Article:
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After Soler and Amador had then given Landa an armchair ride to the foot of the Prat d'Albis, Landa then hammered off on a solo run on the final climb, overtaking the remnants of the early break in the process, including Movistar's third man from the break, Nairo Quintana.

Landa later revealed that Movistar's initial plan had been for Quintana, who gave up on his GC aspirations on Saturday, to go for the stage win. When that failed to materialise, he opted to go for his own chances again.

"We had a plan, which was to get somebody in the break and when we ended up with three riders in there, we thought about Nairo," Landa said. "Then when we saw that the stage win was impossible" – after the two Simons, Geschke (CCC) and Yates (Mitchelton-Scott) had attacked on the Mur de Péguère - "I decided to go for it from a long way out."

Podium ambitions

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Tour de France: Geraint Thomas rallies but Pinot and Bernal threats continue to escalate

21 Jul

Twenty-four hours after showing weakness on the Tourmalet, defending champion Geraint Thomas (Team Ineos) fought back to provide a timely reminder that despite not having the form of twelve months ago he is still a contender for this year's Tour de France.

Thomas couldn't follow the very best but still managed to attack with just under two kilometers to go on stage 15. He put 27 seconds into race leader Julian Alaphilippe, who showed the first signs of weakness after two weeks of racing, but both Thibaut Pinot and Thomas's teammate Egan Bernal both put time into the Welshman for the second day in a row. Thomas leaves the Pyrenees in second place overall, 1:35 down on yellow, but with Pinot and Bernal both closing. Both riders pose very different but pertinent questions at this point in the race.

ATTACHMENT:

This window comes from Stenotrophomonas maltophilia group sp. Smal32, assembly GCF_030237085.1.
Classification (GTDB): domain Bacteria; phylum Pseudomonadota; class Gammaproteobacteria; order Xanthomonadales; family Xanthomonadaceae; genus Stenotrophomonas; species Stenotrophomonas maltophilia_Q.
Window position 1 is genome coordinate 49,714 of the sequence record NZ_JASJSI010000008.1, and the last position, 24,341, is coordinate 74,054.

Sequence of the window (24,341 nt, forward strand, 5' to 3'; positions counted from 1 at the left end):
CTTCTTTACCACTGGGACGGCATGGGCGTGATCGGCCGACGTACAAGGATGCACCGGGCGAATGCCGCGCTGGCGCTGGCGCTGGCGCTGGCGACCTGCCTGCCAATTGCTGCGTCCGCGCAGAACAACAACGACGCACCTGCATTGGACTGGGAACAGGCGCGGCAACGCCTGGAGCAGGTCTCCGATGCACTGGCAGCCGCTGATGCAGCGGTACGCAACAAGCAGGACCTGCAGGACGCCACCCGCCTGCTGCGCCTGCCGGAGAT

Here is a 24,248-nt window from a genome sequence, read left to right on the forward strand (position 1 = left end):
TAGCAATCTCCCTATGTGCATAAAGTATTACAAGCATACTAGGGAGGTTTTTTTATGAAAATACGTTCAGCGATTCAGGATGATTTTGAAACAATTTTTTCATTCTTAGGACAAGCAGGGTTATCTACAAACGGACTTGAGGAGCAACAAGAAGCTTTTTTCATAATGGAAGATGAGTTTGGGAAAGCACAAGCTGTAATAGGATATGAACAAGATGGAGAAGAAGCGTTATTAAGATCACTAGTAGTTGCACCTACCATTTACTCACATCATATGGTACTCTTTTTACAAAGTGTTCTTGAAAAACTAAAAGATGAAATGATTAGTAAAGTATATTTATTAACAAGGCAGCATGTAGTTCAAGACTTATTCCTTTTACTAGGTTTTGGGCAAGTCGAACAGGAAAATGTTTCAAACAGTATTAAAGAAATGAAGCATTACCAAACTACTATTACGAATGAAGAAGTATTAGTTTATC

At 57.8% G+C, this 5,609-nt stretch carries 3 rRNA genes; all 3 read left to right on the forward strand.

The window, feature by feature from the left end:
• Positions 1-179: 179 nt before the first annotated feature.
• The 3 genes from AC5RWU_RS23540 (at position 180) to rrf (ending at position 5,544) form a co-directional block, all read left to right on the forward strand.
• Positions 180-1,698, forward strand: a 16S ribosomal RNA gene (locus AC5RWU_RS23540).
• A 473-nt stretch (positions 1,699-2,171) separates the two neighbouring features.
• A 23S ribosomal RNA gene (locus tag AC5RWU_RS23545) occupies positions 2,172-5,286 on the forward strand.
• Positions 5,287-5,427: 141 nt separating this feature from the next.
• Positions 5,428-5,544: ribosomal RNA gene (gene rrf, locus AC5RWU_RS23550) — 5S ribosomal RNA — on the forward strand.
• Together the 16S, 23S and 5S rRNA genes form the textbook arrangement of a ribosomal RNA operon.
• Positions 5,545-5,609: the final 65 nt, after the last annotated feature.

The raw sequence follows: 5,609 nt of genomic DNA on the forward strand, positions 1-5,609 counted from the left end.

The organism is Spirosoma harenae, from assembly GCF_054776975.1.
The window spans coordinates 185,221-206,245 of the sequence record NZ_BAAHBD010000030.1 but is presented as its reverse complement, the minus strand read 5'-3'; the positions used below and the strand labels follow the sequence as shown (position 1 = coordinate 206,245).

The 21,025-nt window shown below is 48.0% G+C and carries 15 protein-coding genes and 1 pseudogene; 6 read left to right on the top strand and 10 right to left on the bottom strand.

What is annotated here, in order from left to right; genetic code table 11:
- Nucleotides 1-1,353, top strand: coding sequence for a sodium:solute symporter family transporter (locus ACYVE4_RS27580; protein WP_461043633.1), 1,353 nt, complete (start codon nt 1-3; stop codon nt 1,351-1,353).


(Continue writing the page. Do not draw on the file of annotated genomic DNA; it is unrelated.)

Although Pinot is the strongest rider in the race, on present form Team Ineos will be confident that they can turn the tables in the Alps. However, how Thomas deals with Bernal is a far more delicate proposition. He cannot climb with his Colombian teammate, and with no more time trial kilometers between here and Paris the 27-second gap between the two could easily be washed away once the race begins to climb again.

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For now, at least, those are questions are for another day and the stage finish at Foix-Prat d'Albis demonstrated that Thomas' difficulties on the Tourmalet had slightly subsided.

"I felt better than yesterday but I needed to just try and pace it when it all kicked off. Wout Poels was really good so I just stayed with him," Thomas said at the line.

When Pinot attacked with 6km to go, only Bernal, Alphilippe, and Emanuel Buchmann could follow. But the Groupama-FDJ rider was on a mission and before the finish, he had dropped his companions one-by-one and picked up Mikel Landa (Movistar) for good measure. The Frenchman took second on the line behind breakaway winner Simon Yates and after two weeks of racing, Pinot looks like France's best hope of winning the race.

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Tour de France: Stage 15 finish line quotes

21 Jul

Simon Yates (Mitchelton-Scott) – stage 15 winner

"I'm very proud of what I did today. It was an extremely hard day, really from the start to the finish. I raced the way I like to, try to be aggressive, and I managed to pull it off. I'm really happy.

"Today was the other day that I would have had a chance, so nothing really changed for me. I was just taking it with both hands. Adam was not really great yesterday, but he's a great rider and he'll be back. No worries about that.